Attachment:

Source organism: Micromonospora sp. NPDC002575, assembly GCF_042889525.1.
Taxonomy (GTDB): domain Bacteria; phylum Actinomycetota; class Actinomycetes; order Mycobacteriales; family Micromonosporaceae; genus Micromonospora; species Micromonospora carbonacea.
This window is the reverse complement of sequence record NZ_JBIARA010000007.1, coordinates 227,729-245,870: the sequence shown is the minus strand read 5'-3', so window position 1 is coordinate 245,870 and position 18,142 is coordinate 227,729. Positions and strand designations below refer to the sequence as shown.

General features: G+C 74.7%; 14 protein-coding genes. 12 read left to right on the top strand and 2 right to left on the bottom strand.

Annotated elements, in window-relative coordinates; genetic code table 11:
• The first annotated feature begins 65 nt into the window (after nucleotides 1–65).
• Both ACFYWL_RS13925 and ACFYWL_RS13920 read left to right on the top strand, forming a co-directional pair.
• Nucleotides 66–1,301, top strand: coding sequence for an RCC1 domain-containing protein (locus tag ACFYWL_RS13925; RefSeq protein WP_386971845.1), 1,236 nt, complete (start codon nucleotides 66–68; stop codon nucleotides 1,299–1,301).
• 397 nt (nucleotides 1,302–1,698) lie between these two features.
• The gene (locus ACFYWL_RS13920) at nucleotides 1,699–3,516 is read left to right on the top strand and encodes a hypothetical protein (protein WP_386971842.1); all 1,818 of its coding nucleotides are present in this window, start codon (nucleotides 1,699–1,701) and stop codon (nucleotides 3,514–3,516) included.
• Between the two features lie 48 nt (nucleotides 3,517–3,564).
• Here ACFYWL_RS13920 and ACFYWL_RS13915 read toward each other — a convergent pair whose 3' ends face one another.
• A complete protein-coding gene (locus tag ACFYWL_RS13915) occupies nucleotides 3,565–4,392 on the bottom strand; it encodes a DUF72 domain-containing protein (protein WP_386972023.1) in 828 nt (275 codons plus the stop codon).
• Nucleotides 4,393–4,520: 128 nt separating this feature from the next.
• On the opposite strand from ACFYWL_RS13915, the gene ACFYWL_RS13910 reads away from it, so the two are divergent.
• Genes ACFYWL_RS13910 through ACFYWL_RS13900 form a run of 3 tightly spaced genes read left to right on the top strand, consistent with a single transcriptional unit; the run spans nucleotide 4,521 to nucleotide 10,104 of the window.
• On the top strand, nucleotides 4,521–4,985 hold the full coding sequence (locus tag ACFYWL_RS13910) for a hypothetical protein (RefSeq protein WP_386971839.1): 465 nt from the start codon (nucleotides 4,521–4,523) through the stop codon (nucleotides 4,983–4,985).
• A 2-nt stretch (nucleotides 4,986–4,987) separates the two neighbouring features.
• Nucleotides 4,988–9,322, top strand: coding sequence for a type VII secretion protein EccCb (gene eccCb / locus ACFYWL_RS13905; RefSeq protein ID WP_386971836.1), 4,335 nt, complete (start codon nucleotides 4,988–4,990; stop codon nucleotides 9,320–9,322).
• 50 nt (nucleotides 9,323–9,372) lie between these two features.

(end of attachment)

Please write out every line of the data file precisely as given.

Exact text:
Source organism: Micromonospora sp. NPDC002575, assembly GCF_042889525.1.
Taxonomy (GTDB): domain Bacteria; phylum Actinomycetota; class Actinomycetes; order Mycobacteriales; family Micromonosporaceae; genus Micromonospora; species Micromonospora carbonacea.
This window is the reverse complement of sequence record NZ_JBIARA010000007.1, coordinates 227,729-245,870: the sequence shown is the minus strand read 5'-3', so window position 1 is coordinate 245,870 and position 18,142 is coordinate 227,729. Positions and strand designations below refer to the sequence as shown.

General features: G+C 74.7%; 14 protein-coding genes. 12 read left to right on the top strand and 2 right to left on the bottom strand.

Annotated elements, in window-relative coordinates; genetic code table 11:
• The first annotated feature begins 65 nt into the window (after nucleotides 1–65).
• Both ACFYWL_RS13925 and ACFYWL_RS13920 read left to right on the top strand, forming a co-directional pair.
• Nucleotides 66–1,301, top strand: coding sequence for an RCC1 domain-containing protein (locus tag ACFYWL_RS13925; RefSeq protein WP_386971845.1), 1,236 nt, complete (start codon nucleotides 66–68; stop codon nucleotides 1,299–1,301).
• 397 nt (nucleotides 1,302–1,698) lie between these two features.
• The gene (locus ACFYWL_RS13920) at nucleotides 1,699–3,516 is read left to right on the top strand and encodes a hypothetical protein (protein WP_386971842.1); all 1,818 of its coding nucleotides are present in this window, start codon (nucleotides 1,699–1,701) and stop codon (nucleotides 3,514–3,516) included.
• Between the two features lie 48 nt (nucleotides 3,517–3,564).
• Here ACFYWL_RS13920 and ACFYWL_RS13915 read toward each other — a convergent pair whose 3' ends face one another.
• A complete protein-coding gene (locus tag ACFYWL_RS13915) occupies nucleotides 3,565–4,392 on the bottom strand; it encodes a DUF72 domain-containing protein (protein WP_386972023.1) in 828 nt (275 codons plus the stop codon).
• Nucleotides 4,393–4,520: 128 nt separating this feature from the next.
• On the opposite strand from ACFYWL_RS13915, the gene ACFYWL_RS13910 reads away from it, so the two are divergent.
• Genes ACFYWL_RS13910 through ACFYWL_RS13900 form a run of 3 tightly spaced genes read left to right on the top strand, consistent with a single transcriptional unit; the run spans nucleotide 4,521 to nucleotide 10,104 of the window.
• On the top strand, nucleotides 4,521–4,985 hold the full coding sequence (locus tag ACFYWL_RS13910) for a hypothetical protein (RefSeq protein WP_386971839.1): 465 nt from the start codon (nucleotides 4,521–4,523) through the stop codon (nucleotides 4,983–4,985).
• A 2-nt stretch (nucleotides 4,986–4,987) separates the two neighbouring features.
• Nucleotides 4,988–9,322, top strand: coding sequence for a type VII secretion protein EccCb (gene eccCb / locus ACFYWL_RS13905; RefSeq protein ID WP_386971836.1), 4,335 nt, complete (start codon nucleotides 4,988–4,990; stop codon nucleotides 9,320–9,322).
• 50 nt (nucleotides 9,323–9,372) lie between these two features.